As leftist icon Luiz Inácio Lula da Silvia — known simply as Lula — was sworn in as Brazil's president on Sunday, in an unexpected return to power after 20 years since he last held the country's top job, former president Jair Bolsonaro was reportedly in Florida.
South America's most notorious populist far-right figure might have escaped the official duty to pass the presidential sash to Lula during the inauguration — an important symbol of the peaceful transition of power at the heart of Brazil's democracy.
Still, he will hardly be able to avoid everything else that's bound to come with his loss of power, including the immunity the role gave him.
Now that Bolsonaro is no longer president, he does not enjoy the political immunity that shielded him from criminal and electoral probes against him in the past four years.
Bolsonaro, who has been accused of threatening democratic rule in Brazil and encouraging the devastation of the Amazon forest, is currently under investigation in at least four criminal probes.
As long as he was in office, according to Brazilian law, Bolsonaro could only be arrested if he was convicted by the Supreme Court.
Now, a trial against him would be handled much quicker by lower courts, and these investigations could potentially lead to his arrest and prevent him from running for office in the future if found guilty.
The existing probes against him include allegations he leaned on the federal police to protect his sons, spread known electoral falsehoods, and promoted the spread of misinformation from a troll farm in his presidential office.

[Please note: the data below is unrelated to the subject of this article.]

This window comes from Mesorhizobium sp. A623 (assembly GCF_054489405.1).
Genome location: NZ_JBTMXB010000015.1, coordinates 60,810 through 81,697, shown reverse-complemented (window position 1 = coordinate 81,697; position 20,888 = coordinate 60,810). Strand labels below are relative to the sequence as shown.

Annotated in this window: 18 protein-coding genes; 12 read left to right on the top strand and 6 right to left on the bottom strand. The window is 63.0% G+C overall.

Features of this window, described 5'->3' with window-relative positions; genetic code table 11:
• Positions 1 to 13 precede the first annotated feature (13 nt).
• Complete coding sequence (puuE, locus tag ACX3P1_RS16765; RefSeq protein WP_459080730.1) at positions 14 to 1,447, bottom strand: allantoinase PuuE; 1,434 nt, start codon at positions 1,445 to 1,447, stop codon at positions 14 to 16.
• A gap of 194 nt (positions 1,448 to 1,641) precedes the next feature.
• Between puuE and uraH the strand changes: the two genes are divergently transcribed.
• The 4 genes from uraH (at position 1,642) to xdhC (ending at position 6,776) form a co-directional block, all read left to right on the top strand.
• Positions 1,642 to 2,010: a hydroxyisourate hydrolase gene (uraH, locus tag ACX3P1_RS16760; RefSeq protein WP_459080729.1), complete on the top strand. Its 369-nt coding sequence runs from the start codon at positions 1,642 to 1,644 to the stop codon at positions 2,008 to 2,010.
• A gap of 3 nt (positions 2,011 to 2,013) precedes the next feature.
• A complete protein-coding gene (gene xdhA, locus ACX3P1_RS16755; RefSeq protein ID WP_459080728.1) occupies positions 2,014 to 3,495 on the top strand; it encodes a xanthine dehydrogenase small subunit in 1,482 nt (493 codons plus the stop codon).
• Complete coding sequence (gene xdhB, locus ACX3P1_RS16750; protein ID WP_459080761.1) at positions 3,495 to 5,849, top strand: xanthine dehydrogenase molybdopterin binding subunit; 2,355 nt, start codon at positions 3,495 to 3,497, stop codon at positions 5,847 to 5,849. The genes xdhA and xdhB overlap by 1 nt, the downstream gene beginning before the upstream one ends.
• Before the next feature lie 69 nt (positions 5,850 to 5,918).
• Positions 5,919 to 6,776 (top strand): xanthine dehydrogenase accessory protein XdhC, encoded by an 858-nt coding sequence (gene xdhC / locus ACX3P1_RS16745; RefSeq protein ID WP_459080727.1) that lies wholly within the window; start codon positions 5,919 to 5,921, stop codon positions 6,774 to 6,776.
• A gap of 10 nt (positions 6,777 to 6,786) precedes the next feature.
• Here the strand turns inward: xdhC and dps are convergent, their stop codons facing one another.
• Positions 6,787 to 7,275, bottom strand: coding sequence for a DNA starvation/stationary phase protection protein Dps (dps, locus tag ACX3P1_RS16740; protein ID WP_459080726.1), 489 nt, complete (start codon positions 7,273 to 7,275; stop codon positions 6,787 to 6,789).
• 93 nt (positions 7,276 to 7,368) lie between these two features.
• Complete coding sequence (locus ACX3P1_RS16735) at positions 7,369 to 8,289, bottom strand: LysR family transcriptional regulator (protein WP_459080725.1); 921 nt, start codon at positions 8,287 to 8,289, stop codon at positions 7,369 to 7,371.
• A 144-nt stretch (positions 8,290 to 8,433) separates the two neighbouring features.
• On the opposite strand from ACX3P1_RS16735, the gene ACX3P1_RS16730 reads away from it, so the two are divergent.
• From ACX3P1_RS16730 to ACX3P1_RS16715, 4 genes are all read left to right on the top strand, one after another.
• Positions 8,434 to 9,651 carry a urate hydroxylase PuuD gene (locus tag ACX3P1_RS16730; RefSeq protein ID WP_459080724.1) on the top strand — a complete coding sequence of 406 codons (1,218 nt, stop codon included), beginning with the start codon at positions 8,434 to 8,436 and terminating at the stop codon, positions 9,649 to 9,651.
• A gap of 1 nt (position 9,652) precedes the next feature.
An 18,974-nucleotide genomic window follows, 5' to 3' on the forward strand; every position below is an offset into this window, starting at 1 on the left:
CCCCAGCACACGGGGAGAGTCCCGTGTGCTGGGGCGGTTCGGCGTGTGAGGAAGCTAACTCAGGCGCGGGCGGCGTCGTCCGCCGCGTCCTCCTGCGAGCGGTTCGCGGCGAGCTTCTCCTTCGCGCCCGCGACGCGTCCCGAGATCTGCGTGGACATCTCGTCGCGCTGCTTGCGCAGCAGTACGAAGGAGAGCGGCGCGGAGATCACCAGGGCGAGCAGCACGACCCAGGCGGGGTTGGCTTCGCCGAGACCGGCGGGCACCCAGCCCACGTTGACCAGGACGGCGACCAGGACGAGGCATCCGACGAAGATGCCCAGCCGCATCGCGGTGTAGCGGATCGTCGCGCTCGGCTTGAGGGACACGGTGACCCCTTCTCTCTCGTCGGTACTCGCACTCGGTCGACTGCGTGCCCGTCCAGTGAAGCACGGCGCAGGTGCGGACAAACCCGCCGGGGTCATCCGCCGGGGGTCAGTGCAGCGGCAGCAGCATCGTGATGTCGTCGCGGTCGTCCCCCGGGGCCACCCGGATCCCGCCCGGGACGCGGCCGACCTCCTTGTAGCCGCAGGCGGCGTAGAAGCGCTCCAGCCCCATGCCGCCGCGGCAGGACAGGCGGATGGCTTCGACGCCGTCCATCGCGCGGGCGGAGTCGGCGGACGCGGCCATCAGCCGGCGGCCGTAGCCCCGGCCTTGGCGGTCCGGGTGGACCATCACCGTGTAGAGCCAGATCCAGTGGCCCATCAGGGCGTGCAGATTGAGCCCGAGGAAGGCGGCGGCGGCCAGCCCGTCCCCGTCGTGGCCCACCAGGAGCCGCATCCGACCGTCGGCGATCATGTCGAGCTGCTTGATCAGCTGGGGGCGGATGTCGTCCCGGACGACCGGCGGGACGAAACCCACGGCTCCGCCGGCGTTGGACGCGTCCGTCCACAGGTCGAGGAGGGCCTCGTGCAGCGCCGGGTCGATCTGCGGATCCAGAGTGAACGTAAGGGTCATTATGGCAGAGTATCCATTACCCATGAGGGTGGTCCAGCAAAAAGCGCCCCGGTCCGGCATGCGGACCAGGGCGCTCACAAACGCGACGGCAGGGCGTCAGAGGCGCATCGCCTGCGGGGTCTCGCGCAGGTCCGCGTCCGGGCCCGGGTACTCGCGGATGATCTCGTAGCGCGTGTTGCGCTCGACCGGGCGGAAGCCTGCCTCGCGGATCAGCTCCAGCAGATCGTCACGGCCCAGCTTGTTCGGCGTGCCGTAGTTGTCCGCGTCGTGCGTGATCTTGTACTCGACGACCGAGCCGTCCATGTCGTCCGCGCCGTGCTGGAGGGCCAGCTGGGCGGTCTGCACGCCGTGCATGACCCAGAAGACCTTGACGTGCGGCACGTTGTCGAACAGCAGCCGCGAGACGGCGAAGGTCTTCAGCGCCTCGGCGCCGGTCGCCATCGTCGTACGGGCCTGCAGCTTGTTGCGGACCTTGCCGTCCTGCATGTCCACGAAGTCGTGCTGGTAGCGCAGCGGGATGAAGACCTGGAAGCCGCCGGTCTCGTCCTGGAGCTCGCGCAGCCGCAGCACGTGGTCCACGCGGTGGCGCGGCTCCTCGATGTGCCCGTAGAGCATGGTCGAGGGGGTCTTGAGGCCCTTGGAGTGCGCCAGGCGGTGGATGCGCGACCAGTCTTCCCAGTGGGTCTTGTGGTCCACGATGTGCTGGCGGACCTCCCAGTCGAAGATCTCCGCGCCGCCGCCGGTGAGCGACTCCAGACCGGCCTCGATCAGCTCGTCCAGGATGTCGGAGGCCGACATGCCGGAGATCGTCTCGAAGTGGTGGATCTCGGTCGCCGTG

All four probes are led by Supreme Court Justice Alexandre de Moraes.
Bolsonaro also faces 12 requests for investigation at the Superior Electoral Court (TSE) for baseless claims Brazil's electoral system is liable to fraud, as well as alleged abuses of power for granting economic benefits to win votes.
If the TSE upholds those accusations, Bolsonaro could be declared ineligible for elected office.
Bolsonaro has said he has always obeyed the constitution.
It's not clear whether the threat of any criminal case against him in Brazil has anything to do with Bolsonaro's visit to Florida.
The former president reportedly travelled to the Sunshine State in December, where he was allegedly photographed at a KFC restaurant, and it is not yet known how long he plans to stay there.
However, as long as he remains abroad, Bolsonaro will be able to avoid any immediate legal jeopardy in Brazil.